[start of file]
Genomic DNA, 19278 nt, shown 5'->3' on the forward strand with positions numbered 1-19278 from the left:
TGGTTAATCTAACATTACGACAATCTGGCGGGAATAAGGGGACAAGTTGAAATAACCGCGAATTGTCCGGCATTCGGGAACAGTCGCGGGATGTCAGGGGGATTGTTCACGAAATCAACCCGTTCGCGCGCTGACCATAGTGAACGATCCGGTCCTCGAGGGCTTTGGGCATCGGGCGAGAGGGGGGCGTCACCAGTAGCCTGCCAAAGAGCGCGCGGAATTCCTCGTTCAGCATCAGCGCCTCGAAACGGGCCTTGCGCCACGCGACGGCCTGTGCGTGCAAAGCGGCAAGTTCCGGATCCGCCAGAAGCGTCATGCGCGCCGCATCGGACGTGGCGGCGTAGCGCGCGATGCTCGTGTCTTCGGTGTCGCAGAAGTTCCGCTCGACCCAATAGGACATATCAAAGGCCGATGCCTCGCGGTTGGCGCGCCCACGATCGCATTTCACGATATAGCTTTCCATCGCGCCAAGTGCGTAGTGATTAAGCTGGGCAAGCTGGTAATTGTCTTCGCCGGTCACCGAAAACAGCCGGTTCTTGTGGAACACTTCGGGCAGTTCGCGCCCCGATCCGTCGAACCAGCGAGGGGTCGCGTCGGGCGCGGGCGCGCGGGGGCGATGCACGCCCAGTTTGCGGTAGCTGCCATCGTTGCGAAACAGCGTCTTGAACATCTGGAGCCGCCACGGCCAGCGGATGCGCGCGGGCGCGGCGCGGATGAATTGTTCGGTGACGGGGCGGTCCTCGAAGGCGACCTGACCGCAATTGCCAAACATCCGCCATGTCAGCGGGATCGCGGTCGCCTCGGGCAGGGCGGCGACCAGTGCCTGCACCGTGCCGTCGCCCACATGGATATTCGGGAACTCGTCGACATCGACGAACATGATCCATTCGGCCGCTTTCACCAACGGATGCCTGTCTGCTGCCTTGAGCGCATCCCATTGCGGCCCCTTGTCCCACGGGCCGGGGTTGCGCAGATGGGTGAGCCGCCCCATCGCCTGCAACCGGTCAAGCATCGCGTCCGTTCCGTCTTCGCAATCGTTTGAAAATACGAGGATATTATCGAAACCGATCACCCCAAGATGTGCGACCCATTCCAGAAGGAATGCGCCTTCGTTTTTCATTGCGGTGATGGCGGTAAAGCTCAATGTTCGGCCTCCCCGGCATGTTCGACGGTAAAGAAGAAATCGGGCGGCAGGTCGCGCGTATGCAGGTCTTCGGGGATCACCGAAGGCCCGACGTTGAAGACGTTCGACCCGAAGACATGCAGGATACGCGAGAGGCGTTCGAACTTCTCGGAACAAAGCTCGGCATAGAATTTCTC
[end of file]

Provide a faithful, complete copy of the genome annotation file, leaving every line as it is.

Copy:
Genomic DNA, 19278 nt, shown 5'->3' on the forward strand with positions numbered 1-19278 from the left:
TGGTTAATCTAACATTACGACAATCTGGCGGGAATAAGGGGACAAGTTGAAATAACCGCGAATTGTCCGGCATTCGGGAACAGTCGCGGGATGTCAGGGGGATTGTTCACGAAATCAACCCGTTCGCGCGCTGACCATAGTGAACGATCCGGTCCTCGAGGGCTTTGGGCATCGGGCGAGAGGGGGGCGTCACCAGTAGCCTGCCAAAGAGCGCGCGGAATTCCTCGTTCAGCATCAGCGCCTCGAAACGGGCCTTGCGCCACGCGACGGCCTGTGCGTGCAAAGCGGCAAGTTCCGGATCCGCCAGAAGCGTCATGCGCGCCGCATCGGACGTGGCGGCGTAGCGCGCGATGCTCGTGTCTTCGGTGTCGCAGAAGTTCCGCTCGACCCAATAGGACATATCAAAGGCCGATGCCTCGCGGTTGGCGCGCCCACGATCGCATTTCACGATATAGCTTTCCATCGCGCCAAGTGCGTAGTGATTAAGCTGGGCAAGCTGGTAATTGTCTTCGCCGGTCACCGAAAACAGCCGGTTCTTGTGGAACACTTCGGGCAGTTCGCGCCCCGATCCGTCGAACCAGCGAGGGGTCGCGTCGGGCGCGGGCGCGCGGGGGCGATGCACGCCCAGTTTGCGGTAGCTGCCATCGTTGCGAAACAGCGTCTTGAACATCTGGAGCCGCCACGGCCAGCGGATGCGCGCGGGCGCGGCGCGGATGAATTGTTCGGTGACGGGGCGGTCCTCGAAGGCGACCTGACCGCAATTGCCAAACATCCGCCATGTCAGCGGGATCGCGGTCGCCTCGGGCAGGGCGGCGACCAGTGCCTGCACCGTGCCGTCGCCCACATGGATATTCGGGAACTCGTCGACATCGACGAACATGATCCATTCGGCCGCTTTCACCAACGGATGCCTGTCTGCTGCCTTGAGCGCATCCCATTGCGGCCCCTTGTCCCACGGGCCGGGGTTGCGCAGATGGGTGAGCCGCCCCATCGCCTGCAACCGGTCAAGCATCGCGTCCGTTCCGTCTTCGCAATCGTTTGAAAATACGAGGATATTATCGAAACCGATCACCCCAAGATGTGCGACCCATTCCAGAAGGAATGCGCCTTCGTTTTTCATTGCGGTGATGGCGGTAAAGCTCAATGTTCGGCCTCCCCGGCATGTTCGACGGTAAAGAAGAAATCGGGCGGCAGGTCGCGCGTATGCAGGTCTTCGGGGATCACCGAAGGCCCGACGTTGAAGACGTTCGACCCGAAGACATGCAGGATACGCGAGAGGCGTTCGAACTTCTCGGAACAAAGCTCGGCATAGAATTTCTC